Archive for October 4th, 2011

Medieval inscribed slates found in Welsh castle

Tuesday, October 4th, 2011

A team of archaeologists on their fourth year of excavations at the 12th century Nevern Castle in Pembrokeshire, Wales, have unearthed 12 slates inscribed with a variety of designs. Found at the south entrance to the castle, the scratched symbols were probably made by laborers to keep evil spirits from crossing its threshold.

Inscribed slates from this early on are a rare discovery. There’s a later Welsh tradition of scratching curses or blessings on slate tiles and throwing them down wells, but what you usually see are the initials of a cursee or blessee inscribed, not symbols.

“Scratched images from the medieval world are rare, and we can confidently date these to the period 1170-1190 when the stone phase of Nevern Castle was built,” added [Lead archaeologist Dr. Chris] Caple.

“These drawings connect us with the lives and beliefs of masons or labourers who built the castle. We hardly ever recover evidence about the peasants of the medieval world, and never information about their beliefs and ideas, but these scratched designs are from the imagination of a serf, a farm labourer or a man at arms.”

Welsh slate had been quarried and used as a building material, particularly roof tiles, since the Roman period. The south entrance was made of slate bedded with clay, a local building technique that creates a strong structure as long as you ensure the bedded slate walls are capped with large stones or wide eaves to ensure rain doesn’t wash the clay away.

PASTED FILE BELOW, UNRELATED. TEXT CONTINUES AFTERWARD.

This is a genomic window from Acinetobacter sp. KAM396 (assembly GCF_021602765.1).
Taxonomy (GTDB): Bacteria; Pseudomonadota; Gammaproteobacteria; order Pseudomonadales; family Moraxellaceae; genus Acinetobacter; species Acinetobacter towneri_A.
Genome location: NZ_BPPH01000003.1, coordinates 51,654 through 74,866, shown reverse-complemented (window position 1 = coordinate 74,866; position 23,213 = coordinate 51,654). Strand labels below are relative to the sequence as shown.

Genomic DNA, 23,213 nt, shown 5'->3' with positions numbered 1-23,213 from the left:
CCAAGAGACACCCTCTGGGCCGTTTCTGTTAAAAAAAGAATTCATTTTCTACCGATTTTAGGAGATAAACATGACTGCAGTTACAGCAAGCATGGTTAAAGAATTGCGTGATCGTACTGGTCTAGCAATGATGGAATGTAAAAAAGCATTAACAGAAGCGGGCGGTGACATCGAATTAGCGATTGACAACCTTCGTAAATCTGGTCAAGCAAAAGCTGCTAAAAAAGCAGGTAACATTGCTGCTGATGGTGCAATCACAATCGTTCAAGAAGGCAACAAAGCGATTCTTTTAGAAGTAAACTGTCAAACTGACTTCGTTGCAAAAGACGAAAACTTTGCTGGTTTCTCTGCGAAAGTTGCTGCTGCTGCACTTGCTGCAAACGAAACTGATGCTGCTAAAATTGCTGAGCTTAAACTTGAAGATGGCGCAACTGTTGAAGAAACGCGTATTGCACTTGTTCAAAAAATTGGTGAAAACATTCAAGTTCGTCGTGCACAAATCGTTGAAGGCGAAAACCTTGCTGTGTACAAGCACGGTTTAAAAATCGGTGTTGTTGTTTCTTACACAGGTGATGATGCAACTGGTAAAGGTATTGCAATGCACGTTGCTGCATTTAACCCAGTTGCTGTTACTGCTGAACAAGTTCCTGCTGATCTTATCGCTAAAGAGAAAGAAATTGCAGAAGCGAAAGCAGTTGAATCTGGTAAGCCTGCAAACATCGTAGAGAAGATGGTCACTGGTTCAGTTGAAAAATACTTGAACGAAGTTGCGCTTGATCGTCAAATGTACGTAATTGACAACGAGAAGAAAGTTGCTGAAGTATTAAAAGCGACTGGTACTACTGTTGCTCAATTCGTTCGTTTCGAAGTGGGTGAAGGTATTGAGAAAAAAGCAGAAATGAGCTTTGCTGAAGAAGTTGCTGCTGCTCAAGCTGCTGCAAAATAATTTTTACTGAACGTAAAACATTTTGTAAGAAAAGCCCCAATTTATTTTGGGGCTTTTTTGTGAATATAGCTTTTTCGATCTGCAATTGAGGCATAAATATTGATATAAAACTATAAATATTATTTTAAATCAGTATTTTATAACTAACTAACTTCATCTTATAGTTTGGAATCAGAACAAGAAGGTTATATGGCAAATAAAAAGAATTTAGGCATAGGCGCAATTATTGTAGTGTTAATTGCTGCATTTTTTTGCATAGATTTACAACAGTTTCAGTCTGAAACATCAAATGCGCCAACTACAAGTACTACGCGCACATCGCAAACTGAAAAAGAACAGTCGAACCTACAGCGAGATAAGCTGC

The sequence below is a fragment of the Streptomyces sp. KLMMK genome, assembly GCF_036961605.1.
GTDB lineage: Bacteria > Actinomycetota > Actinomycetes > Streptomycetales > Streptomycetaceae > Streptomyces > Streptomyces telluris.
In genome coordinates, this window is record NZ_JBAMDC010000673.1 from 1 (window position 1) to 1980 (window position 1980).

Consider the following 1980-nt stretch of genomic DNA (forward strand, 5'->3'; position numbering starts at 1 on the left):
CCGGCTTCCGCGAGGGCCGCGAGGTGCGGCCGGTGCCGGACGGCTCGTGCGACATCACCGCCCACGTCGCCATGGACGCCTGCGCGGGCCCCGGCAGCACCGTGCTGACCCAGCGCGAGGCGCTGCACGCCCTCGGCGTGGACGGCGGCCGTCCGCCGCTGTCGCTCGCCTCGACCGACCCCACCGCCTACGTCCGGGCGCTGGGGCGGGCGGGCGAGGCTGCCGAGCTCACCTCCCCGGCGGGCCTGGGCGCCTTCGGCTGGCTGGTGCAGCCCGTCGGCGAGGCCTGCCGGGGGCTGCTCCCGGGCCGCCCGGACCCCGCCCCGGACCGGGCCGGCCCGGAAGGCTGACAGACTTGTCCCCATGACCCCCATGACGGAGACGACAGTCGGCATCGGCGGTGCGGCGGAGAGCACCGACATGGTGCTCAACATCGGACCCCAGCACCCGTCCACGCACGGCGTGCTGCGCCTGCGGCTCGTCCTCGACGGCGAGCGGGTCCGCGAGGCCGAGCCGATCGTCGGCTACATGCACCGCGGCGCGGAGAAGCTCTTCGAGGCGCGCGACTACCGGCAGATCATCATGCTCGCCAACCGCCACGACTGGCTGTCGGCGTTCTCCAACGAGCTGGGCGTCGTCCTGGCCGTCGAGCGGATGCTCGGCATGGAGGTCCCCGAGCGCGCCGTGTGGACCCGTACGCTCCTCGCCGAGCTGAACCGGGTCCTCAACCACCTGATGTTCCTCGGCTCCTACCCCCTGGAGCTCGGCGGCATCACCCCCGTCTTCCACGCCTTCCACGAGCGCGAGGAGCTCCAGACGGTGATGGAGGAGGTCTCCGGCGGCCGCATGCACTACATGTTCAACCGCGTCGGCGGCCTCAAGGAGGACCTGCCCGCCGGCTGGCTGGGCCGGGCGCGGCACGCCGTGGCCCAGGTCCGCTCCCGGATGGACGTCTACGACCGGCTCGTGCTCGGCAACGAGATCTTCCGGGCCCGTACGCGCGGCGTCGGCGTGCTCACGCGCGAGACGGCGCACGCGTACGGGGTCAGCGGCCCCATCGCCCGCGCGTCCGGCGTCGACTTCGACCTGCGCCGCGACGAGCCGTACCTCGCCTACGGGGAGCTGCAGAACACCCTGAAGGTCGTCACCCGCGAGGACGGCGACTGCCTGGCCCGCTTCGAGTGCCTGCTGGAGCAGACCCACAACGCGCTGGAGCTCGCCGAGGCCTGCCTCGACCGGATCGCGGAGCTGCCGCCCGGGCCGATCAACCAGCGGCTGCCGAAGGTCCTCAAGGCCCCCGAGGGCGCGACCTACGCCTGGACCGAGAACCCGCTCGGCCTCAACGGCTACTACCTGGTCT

On top of the clay bedded slate, the doorway was built out of blocks of local sandstone. Finely chiseled, evenly faced square blocks of sandstone were not a local building technique at this point. That style was imported by the Anglo-Norman invaders, and in fact it was Anglo-Norman lord Robert FitzMartin who built Nevern castle as we know it today in the first decade of the 12th century. That makes the doorway an extremely early fusion of native and invader construction.

Control of the castle shifted over the century between FitzMartin and Welsh prince Rhys ap Gruffudd. During the period in which those slates were inscribed, 1170-1190, the castle was in FitzMartin’s hands. Most of the masonry was built onto the timber and earthenworks castle by The Lord Rhys between 1135 and 1170, but FitzMartin is thought to have added some new stone structures after he regained control. By 1195 it was back in Welsh hands, but Rhys died in 1197 and his son Hywel Sais demolished much of it and left it to decay.

Its short lifespan and connection to Rhys ap Gruffudd makes the castle an important site for Welsh history. Not only was Rhys a powerful figure in his time, but if archaeologists can pinpoint buildings that he added on to the castle, that will make Nevern the earliest excavated remains of a stone castle built by the Welsh themselves.

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